Settlers Crossing the Great Plains
Most of you who live on the Great Plains of the United States probably already know what Prairie Madness or Prairie Fever is, but easterners like me may have never heard of it or what causes it. Well, for us on the eastern side of the Mississippi, here’s what it is and what it’s all about.
Prairie Madness is a malady, which affected some of the western Europeans who migrated and settled in the Great Plains of the United States and Canada in the nineteenth century.
Europeans moving westward mostly lived in areas where there were settled areas and even urbanized places. The prairie was a very different place than what they had known. The prairie was a harsh environment with a monotonous landscape and, for the most part, isolated from the civilized world they had previously known. Much of this isolation was related to the lay of the land, but other factors were also involved such as the lack of unified transportation such as railroads and, of course, no sea ports for the rapid transportation of goods and people.
The big attraction of the west, yet one of the causes of Prairie Madness began with The Homestead Act of 1862. This act stipulated that a person would be given a tract of 160 acres if they were able to live on it and make something out of it in a five-year period. Well, you can certainly understand why people, especially those with very little financially, would be drawn to such a place. That 150 acres of land put these farms at least half a mile apart, some of them even more. Since there was such a lack of established settlements or community in those wide open spaces, the settlers were forced to be almost completely self-sufficient.
They rarely saw any of their neighbors. There were no dances, no churches where they could gather to commune with their neighbors, and even if there were towns somewhere, it was a long journey to get there what they were used to. The settlers were alone—and they felt alone. This isolation made medical care a big problem. Even if there was a doctor somewhere, it took a long time to get to one of these farms. Just imagine being the parent of a sick child who, for lack of immediate medical attention ended up dying which frequently was the result of illness on the Plains. It would be easy to see how the untimely death of a child could contribute to Prairie Madness.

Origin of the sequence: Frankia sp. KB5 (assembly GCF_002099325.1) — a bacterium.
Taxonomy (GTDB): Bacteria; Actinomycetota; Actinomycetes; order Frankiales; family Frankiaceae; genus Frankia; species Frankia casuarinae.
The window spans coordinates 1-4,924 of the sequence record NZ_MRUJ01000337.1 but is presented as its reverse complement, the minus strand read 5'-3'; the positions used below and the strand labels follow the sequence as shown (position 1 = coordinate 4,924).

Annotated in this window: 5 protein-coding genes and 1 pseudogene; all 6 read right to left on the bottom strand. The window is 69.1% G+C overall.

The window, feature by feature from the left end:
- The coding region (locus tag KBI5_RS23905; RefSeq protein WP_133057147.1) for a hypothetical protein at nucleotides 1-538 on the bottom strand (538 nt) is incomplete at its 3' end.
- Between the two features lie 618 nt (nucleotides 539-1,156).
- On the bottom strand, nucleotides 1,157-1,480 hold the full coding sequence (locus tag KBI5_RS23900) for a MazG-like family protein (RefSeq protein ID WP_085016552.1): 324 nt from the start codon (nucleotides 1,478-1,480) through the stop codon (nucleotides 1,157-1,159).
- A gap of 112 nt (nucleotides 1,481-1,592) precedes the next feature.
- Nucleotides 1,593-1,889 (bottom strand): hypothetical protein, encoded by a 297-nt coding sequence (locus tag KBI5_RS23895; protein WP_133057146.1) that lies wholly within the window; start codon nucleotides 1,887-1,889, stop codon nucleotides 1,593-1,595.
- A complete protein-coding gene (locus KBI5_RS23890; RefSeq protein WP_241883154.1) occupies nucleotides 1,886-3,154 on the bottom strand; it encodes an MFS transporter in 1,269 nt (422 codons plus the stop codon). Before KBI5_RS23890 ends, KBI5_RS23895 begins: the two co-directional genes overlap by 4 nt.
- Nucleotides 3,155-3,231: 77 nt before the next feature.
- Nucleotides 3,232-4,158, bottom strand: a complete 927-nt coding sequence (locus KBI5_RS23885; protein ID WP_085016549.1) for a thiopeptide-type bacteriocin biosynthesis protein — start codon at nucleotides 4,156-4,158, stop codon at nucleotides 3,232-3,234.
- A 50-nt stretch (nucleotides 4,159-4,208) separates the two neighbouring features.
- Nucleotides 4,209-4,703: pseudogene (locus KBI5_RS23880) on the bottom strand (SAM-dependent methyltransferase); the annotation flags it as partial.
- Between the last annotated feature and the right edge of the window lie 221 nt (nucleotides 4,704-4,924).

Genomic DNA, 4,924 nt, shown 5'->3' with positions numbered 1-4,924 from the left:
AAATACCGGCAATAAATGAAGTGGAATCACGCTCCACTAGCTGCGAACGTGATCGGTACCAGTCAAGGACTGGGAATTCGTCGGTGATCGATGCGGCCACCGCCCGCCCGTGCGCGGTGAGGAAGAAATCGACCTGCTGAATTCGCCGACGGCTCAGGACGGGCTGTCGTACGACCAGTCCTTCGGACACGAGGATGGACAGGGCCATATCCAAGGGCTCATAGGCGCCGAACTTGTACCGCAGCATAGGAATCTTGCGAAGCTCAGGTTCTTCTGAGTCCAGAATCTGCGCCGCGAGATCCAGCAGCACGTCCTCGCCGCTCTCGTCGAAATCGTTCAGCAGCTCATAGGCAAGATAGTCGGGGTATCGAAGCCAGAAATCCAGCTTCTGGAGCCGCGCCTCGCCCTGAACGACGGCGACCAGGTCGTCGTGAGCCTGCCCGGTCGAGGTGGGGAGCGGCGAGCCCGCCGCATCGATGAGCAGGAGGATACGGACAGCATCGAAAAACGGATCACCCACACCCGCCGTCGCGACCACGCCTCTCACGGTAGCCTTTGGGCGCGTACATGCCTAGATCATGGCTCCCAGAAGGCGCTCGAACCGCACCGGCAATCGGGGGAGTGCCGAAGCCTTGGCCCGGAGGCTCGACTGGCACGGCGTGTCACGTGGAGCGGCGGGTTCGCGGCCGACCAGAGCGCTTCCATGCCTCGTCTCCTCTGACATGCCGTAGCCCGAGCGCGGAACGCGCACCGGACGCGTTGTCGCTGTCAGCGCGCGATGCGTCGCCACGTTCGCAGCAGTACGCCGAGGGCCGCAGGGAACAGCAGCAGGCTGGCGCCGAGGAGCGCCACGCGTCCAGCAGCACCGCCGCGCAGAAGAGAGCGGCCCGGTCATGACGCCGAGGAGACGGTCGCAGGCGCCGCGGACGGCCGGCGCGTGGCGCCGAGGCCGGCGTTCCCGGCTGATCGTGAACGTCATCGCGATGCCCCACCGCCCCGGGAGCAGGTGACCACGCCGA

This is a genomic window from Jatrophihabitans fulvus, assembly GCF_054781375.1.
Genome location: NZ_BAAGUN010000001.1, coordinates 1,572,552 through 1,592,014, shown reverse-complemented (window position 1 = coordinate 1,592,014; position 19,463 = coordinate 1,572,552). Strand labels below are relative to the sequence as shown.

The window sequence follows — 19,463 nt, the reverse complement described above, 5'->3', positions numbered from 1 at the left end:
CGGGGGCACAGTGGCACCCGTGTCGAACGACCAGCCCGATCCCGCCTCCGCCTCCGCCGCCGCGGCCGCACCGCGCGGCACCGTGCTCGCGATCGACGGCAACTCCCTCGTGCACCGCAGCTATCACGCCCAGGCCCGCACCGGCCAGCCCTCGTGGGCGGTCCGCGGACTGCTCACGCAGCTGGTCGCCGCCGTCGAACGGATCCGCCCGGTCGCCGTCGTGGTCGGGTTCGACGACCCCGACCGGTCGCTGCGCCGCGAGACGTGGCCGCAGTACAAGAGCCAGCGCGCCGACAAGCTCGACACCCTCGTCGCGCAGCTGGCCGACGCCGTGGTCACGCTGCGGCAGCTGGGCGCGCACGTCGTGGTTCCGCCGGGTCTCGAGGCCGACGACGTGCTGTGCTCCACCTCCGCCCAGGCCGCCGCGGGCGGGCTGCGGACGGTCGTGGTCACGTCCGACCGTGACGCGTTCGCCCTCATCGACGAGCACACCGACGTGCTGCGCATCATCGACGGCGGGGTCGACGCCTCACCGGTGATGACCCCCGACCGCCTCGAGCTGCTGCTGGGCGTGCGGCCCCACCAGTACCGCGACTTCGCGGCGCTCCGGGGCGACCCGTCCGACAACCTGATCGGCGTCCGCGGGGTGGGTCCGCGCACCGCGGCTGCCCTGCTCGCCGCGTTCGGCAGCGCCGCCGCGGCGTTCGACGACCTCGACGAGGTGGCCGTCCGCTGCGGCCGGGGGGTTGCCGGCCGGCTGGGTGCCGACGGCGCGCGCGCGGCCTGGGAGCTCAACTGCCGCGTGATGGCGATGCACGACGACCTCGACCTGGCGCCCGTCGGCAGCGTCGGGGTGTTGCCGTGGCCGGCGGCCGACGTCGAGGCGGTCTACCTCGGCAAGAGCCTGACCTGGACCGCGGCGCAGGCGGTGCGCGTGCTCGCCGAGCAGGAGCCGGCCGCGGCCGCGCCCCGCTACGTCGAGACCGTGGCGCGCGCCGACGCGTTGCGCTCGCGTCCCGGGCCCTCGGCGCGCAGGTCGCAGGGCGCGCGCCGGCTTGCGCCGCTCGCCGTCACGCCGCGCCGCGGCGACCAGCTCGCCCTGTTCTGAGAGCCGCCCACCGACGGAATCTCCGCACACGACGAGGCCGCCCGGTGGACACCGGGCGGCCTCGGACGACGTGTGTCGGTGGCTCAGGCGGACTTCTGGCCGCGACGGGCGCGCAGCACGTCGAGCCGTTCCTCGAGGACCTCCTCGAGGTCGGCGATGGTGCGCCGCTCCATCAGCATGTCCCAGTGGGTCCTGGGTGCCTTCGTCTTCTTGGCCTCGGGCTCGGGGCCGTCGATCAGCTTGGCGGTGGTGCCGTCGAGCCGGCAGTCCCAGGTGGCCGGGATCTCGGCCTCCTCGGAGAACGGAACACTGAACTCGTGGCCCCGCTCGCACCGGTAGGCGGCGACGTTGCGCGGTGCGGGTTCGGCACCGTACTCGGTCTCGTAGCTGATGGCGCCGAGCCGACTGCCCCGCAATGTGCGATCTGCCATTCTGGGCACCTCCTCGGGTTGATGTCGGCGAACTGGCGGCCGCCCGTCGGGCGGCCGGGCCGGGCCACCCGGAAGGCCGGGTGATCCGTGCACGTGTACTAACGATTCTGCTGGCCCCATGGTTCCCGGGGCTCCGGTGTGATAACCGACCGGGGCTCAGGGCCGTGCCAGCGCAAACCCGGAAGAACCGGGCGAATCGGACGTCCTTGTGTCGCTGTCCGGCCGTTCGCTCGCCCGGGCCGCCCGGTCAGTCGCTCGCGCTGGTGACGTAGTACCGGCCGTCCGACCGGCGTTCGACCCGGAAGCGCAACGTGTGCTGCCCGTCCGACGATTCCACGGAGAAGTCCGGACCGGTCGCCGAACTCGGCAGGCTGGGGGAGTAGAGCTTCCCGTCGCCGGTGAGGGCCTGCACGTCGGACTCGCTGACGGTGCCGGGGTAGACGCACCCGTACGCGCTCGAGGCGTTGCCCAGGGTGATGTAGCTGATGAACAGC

And then there was the weather.
Winter on the Prairie (Photo by Derrald Farnsworth-Livingston)
Because immigrant families had different languages and customs, they were at even greater risk of isolation and Prairie Madness. They no longer had the close relationships with villagers the way they did back home. The prairie was probably as foreign to them as landing on the moon. I can relate a little to this since I experienced the feeling of being “different” when I lived in Nebraska for a year. Social attitudes, customs, and food change depending on where a person lives. It’s not easy adjusting. In Nebraska I was asked by a co-worker if I wore shoes back home. Another questioned whether my collage was accredited as if to say southerners must be poorly educated. Yeah. Duke University, a primary medical school and Boyman Grey I guess were called into question by some. A boyfriend who frequented my home growing up once said something negative about my mother’s cooking. I had to explain how she cooked Pennsylvania Dutch the same as her kin. Nothing makes your blood boil more than a negative comment about a mom. So I can relate to a small degree to what the immigrants endured. It makes a person feel inferior to others and disrespected.
Since Prairie Madness is not an actual medical term, the symptoms are not scientifically documented. There is some disagreement about who was affected more by the isolation, men or women. The jury is still out on that, but they did determine the response of men and women is different to Prairie Madness. Men turn to violence and women socially withdraw. Entries of personal accounts in diaries did give scientists an idea of some similarities. Most of the people suffered a kind of depression. Women often cried, stopped taking care of their hygiene and dress, and became more and more withdrawn. The depression was difficult to overcome since it required getting off the prairie. In extreme cases Prairie Madness did lead to suicide, mostly by women and often in an exhibitionistic way. Still, suicide was not common with Prairie Madness.
In the 20th century Prairie Madness has all but disappeared. More established lines of communication such as telephones entered the ordinary household and travel became a whole lot easier after automobiles began to take over. But for those brave pioneers, Prairie Madness was a real threat. What hearty spirits those people had. I really have to admire them and their undying dreams of land, fortune, and freedom. God bless ‘em.
Sarah J. McNeal is a multi-published author of several genres including time travel, paranormal, western and historical fiction. She is a retired ER and Critical Care nurse who lives in North Carolina with her four-legged children, Lily, the Golden Retriever and Liberty, the cat. Besides her devotion to writing, she also has a great love of music and plays several instruments including violin, bagpipes, guitar and harmonica. Her books and short stories may be found at Prairie Rose Publications and its imprints Painted Pony Books, and Fire Star Press. Some of her fantasy and paranormal books may also be found at Publishing by Rebecca Vickery and Victory Tales Press. She welcomes you to her website and social media: